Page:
Major facelift planned for Makoshika entrance road

Makoshika State Park’s cracked and pothole-riddled entrance road will soon get a major facelift, as a $1.85 million project to repair it is scheduled to begin in mid-August of this year.

According to Makoshika manager Chris Dantic, the road project is tentatively scheduled to begin around Aug. 20. The project will start at the base of the “switchbacks” section, which was already rebuilt a couple of years ago, and work back out to the park visitor center, though the final length of the project will depend on what the project bids from contractors come in at, Dantic said.

“It’s going to go from the switchbacks to the visitor center if they can afford it,” he said.

Since State Parks doesn’t have enough funding for a complete rebuild of the road but recognizes it is in too bad of a condition for a simple resurfacing, Dantic said their hope is to employ a newer road construction technique known as Full-Depth Reclamation with a Cement-Treated Base. He said other agencies around the region, including the Montana Department of Transportation, have employed this technique in road rehabilitation with good success. The technique involves grinding up the existing asphalt surface and then injecting Portland cement into the mixture to create a stronger, more durable road surface.

“It’s cheaper than a total reconstruction. Basically, you’re taking the current road and recycling the road you have, and then you add concrete to it,” Dantic said. “It’s stable, it’s strong and it’s perfect for these soils. We can get a 20-year or more lifespan out of the road if we do the FDR with CTB treatment.”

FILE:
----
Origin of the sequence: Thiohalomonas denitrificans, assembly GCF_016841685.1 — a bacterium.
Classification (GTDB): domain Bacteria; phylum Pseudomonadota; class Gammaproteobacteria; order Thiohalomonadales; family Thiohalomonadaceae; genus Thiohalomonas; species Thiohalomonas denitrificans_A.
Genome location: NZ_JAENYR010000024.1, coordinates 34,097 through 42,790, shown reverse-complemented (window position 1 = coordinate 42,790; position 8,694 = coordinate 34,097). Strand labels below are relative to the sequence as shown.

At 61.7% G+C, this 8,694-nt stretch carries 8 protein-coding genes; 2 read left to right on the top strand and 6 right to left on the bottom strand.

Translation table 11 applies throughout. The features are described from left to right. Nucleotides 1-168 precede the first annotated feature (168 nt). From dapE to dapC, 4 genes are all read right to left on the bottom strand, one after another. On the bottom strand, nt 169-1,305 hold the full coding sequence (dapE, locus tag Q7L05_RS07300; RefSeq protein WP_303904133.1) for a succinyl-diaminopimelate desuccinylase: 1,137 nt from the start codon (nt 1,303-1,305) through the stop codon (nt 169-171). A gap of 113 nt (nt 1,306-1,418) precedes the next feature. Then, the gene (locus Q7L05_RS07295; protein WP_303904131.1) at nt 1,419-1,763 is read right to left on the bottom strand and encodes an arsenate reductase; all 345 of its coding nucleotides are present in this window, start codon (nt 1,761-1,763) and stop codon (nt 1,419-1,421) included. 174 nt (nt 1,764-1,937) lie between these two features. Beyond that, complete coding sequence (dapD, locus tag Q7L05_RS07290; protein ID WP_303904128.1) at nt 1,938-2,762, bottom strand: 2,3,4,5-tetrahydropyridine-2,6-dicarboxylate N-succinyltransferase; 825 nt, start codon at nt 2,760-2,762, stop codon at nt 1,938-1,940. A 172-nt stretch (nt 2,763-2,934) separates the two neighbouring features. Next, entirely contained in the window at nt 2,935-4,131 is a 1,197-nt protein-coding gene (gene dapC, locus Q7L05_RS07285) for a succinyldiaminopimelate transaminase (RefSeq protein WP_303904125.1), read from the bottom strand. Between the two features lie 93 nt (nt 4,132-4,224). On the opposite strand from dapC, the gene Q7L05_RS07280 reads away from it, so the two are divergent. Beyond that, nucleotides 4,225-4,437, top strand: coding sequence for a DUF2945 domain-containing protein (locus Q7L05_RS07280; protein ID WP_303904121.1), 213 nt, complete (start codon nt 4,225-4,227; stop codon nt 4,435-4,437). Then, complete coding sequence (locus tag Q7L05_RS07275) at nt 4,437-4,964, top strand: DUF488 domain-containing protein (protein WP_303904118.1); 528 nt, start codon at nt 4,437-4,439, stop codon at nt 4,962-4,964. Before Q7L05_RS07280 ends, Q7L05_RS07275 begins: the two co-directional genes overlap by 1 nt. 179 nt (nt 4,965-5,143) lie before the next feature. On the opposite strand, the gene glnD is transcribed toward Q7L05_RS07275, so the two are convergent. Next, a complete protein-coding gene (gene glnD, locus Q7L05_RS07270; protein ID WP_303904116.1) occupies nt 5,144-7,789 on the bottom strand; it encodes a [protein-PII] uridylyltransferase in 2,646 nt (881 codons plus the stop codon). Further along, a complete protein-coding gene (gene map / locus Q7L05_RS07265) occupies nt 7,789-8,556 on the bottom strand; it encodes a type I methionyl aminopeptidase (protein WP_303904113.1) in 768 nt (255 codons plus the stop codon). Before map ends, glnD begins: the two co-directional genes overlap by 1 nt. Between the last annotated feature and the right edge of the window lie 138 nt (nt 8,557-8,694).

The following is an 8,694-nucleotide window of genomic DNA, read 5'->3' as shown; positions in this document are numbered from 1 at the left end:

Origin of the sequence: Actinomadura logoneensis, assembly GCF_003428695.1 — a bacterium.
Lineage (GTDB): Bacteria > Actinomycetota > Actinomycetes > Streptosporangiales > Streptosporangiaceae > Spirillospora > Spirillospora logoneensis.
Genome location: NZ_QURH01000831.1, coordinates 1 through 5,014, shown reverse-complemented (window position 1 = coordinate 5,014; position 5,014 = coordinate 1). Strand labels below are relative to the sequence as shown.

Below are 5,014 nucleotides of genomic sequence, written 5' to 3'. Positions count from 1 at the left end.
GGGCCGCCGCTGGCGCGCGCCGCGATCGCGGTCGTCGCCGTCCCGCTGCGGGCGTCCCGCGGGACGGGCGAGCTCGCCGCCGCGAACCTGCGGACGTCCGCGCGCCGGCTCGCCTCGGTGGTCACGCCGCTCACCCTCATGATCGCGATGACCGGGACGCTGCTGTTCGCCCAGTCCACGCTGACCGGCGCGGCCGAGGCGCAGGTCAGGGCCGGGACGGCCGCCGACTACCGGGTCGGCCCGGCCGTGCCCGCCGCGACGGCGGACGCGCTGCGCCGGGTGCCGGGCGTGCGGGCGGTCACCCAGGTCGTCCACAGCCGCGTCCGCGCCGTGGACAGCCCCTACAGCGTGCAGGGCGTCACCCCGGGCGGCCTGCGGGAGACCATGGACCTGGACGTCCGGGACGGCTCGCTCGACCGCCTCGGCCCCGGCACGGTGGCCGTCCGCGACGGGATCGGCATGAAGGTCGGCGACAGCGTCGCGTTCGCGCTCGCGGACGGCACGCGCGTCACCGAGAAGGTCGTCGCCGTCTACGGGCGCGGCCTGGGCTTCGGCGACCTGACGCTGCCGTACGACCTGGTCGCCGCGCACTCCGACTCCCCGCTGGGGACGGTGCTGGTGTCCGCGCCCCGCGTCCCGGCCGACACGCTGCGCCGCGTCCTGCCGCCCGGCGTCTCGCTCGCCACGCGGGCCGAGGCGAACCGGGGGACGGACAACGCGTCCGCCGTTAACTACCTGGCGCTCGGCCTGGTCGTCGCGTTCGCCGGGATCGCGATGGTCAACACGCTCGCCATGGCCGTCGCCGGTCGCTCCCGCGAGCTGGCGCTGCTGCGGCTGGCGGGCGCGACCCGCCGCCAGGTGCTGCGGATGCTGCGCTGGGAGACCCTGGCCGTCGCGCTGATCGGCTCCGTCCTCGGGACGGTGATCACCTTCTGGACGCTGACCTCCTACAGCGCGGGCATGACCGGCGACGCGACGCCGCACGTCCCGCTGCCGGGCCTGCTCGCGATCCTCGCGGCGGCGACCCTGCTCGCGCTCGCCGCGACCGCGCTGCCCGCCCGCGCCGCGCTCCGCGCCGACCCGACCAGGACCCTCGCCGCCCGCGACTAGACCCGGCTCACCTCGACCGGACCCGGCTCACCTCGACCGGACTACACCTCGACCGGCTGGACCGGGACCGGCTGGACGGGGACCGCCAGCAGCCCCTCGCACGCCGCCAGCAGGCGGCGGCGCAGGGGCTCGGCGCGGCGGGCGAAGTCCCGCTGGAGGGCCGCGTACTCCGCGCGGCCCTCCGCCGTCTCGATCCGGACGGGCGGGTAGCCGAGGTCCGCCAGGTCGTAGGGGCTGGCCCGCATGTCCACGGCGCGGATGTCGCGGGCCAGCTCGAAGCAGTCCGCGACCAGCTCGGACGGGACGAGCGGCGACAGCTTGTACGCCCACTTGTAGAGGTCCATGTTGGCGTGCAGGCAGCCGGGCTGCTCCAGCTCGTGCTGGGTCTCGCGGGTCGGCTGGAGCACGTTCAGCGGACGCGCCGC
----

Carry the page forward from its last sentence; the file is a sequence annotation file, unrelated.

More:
While that’s the way State Parks wants to go, Dantic noted whether they can actually employ that technique will again depend on what the contractors’ bids come in at.

“Everybody’s in agreement on it and hopefully we can afford it,” Dantic said.

Besides potentially being stronger, Dantic said the new road surface will be significantly higher — with the “crown” of the new road 2.5 inches higher than the current road — allowing for much better drainage than the current surface is capable of. He described the current road surface as “flatter than a pancake,” something which has not helped its condition.

One thing that won’t be included in the project is construction of a new pedestrian footbridge across a coulee on the Diane Gabriel Trail.

A new footbridge to replace the one state engineers declared unsafe and closed off a couple of years ago was originally part of the project plan, but Dantic said Helena officials have decided to remove the footbridge replacement from the road project.

At present, Dantic is also unsure of what the full impacts to park access will be once the road project begins, but he said park visitors can definitely expect to see more limited access while the project is in progress.

“We’re still working on closures and stuff. It’ll be closed for a time period but we don’t have any dates yet,” he said.